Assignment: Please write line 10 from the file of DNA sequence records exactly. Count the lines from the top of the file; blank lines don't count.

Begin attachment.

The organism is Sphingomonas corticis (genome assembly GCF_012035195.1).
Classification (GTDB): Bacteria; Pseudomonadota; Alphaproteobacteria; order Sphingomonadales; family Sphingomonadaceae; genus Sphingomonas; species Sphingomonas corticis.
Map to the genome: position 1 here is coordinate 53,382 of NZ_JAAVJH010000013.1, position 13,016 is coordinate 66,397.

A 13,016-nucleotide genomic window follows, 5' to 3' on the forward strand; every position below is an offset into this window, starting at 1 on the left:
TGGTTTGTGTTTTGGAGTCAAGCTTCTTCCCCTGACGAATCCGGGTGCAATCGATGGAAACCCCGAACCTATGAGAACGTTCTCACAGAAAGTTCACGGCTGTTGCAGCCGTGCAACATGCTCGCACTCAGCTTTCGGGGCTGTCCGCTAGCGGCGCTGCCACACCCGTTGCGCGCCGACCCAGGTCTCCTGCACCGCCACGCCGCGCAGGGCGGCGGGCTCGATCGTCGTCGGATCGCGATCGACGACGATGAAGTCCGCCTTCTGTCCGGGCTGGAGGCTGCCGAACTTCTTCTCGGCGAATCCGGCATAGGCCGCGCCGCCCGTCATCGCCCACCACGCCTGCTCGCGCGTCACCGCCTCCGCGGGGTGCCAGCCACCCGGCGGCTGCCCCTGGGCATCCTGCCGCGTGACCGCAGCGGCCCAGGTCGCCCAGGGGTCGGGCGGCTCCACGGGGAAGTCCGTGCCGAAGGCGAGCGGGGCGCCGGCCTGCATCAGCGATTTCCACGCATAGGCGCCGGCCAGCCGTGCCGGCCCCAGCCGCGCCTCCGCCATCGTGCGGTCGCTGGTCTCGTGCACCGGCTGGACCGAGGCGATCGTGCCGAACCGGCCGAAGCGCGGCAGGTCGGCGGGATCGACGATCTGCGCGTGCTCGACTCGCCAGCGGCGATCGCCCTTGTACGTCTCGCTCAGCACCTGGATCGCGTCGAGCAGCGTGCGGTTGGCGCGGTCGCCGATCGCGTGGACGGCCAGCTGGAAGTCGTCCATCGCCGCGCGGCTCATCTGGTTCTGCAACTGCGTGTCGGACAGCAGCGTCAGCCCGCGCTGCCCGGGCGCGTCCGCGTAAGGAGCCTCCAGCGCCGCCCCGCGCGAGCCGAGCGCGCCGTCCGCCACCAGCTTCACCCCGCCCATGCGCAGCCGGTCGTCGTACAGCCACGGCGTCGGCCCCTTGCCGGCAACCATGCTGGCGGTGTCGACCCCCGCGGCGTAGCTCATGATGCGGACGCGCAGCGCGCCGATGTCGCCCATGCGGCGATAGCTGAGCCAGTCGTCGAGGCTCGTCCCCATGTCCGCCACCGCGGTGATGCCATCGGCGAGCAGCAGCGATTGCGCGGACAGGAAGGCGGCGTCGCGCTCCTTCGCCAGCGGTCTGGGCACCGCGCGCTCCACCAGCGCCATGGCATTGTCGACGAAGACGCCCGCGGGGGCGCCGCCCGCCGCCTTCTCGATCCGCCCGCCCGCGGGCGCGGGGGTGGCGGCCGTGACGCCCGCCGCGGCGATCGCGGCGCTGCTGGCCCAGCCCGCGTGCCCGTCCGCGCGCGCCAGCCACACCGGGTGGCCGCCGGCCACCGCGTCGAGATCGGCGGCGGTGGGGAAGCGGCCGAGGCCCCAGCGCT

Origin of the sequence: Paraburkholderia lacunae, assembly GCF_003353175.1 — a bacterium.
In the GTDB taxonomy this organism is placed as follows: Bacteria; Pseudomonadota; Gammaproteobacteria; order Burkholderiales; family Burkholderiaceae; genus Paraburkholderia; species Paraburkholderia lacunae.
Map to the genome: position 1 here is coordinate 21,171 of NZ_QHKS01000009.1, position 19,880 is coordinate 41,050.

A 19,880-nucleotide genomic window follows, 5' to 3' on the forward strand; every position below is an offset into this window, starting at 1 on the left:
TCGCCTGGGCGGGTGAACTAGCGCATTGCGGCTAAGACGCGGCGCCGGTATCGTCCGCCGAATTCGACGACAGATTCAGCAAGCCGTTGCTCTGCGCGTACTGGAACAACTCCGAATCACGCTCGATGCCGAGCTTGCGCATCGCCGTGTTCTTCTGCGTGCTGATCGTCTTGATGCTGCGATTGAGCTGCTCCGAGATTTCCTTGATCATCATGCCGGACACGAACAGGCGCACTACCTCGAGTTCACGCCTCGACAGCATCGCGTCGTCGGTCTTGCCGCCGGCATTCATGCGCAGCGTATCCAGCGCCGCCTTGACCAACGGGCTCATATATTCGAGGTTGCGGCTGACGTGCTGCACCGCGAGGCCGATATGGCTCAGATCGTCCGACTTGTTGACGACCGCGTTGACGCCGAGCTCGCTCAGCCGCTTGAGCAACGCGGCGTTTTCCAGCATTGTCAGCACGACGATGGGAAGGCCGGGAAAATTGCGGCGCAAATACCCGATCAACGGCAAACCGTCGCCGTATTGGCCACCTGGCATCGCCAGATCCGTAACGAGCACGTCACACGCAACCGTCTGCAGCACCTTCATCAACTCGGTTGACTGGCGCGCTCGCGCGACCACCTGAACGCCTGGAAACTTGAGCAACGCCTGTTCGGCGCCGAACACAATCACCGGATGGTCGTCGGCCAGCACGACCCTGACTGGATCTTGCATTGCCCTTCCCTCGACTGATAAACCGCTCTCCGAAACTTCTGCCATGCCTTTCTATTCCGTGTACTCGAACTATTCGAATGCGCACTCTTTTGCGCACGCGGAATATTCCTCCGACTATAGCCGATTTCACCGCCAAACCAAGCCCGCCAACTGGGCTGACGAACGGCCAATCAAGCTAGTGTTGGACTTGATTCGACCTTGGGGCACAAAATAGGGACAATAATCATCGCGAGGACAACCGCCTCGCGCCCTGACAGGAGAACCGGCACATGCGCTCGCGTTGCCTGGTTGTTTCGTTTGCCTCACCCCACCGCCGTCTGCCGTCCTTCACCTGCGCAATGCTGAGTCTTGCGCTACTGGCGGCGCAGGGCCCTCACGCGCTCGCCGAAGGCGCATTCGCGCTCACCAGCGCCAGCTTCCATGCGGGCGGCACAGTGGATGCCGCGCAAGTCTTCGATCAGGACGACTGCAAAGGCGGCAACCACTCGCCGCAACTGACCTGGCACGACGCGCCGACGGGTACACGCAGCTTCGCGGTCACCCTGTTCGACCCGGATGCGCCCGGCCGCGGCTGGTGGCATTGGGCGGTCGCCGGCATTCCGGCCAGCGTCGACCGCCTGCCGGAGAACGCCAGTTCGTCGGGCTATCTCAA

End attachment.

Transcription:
TCGCCTGGGCGGGTGAACTAGCGCATTGCGGCTAAGACGCGGCGCCGGTATCGTCCGCCGAATTCGACGACAGATTCAGCAAGCCGTTGCTCTGCGCGTACTGGAACAACTCCGAATCACGCTCGATGCCGAGCTTGCGCATCGCCGTGTTCTTCTGCGTGCTGATCGTCTTGATGCTGCGATTGAGCTGCTCCGAGATTTCCTTGATCATCATGCCGGACACGAACAGGCGCACTACCTCGAGTTCACGCCTCGACAGCATCGCGTCGTCGGTCTTGCCGCCGGCATTCATGCGCAGCGTATCCAGCGCCGCCTTGACCAACGGGCTCATATATTCGAGGTTGCGGCTGACGTGCTGCACCGCGAGGCCGATATGGCTCAGATCGTCCGACTTGTTGACGACCGCGTTGACGCCGAGCTCGCTCAGCCGCTTGAGCAACGCGGCGTTTTCCAGCATTGTCAGCACGACGATGGGAAGGCCGGGAAAATTGCGGCGCAAATACCCGATCAACGGCAAACCGTCGCCGTATTGGCCACCTGGCATCGCCAGATCCGTAACGAGCACGTCACACGCAACCGTCTGCAGCACCTTCATCAACTCGGTTGACTGGCGCGCTCGCGCGACCACCTGAACGCCTGGAAACTTGAGCAACGCCTGTTCGGCGCCGAACACAATCACCGGATGGTCGTCGGCCAGCACGACCCTGACTGGATCTTGCATTGCCCTTCCCTCGACTGATAAACCGCTCTCCGAAACTTCTGCCATGCCTTTCTATTCCGTGTACTCGAACTATTCGAATGCGCACTCTTTTGCGCACGCGGAATATTCCTCCGACTATAGCCGATTTCACCGCCAAACCAAGCCCGCCAACTGGGCTGACGAACGGCCAATCAAGCTAGTGTTGGACTTGATTCGACCTTGGGGCACAAAATAGGGACAATAATCATCGCGAGGACAACCGCCTCGCGCCCTGACAGGAGAACCGGCACATGCGCTCGCGTTGCCTGGTTGTTTCGTTTGCCTCACCCCACCGCCGTCTGCCGTCCTTCACCTGCGCAATGCTGAGTCTTGCGCTACTGGCGGCGCAGGGCCCTCACGCGCTCGCCGAAGGCGCATTCGCGCTCACCAGCGCCAGCTTCCATGCGGGCGGCACAGTGGATGCCGCGCAAGTCTTCGATCAGGACGACTGCAAAGGCGGCAACCACTCGCCGCAACTGACCTGGCACGACGCGCCGACGGGTACACGCAGCTTCGCGGTCACCCTGTTCGACCCGGATGCGCCCGGCCGCGGCTGGTGGCATTGGGCGGTCGCCGGCATTCCGGCCAGCGTCGACCGCCTGCCGGAGAACGCCAGTTCGTCGGGCTATCTCAA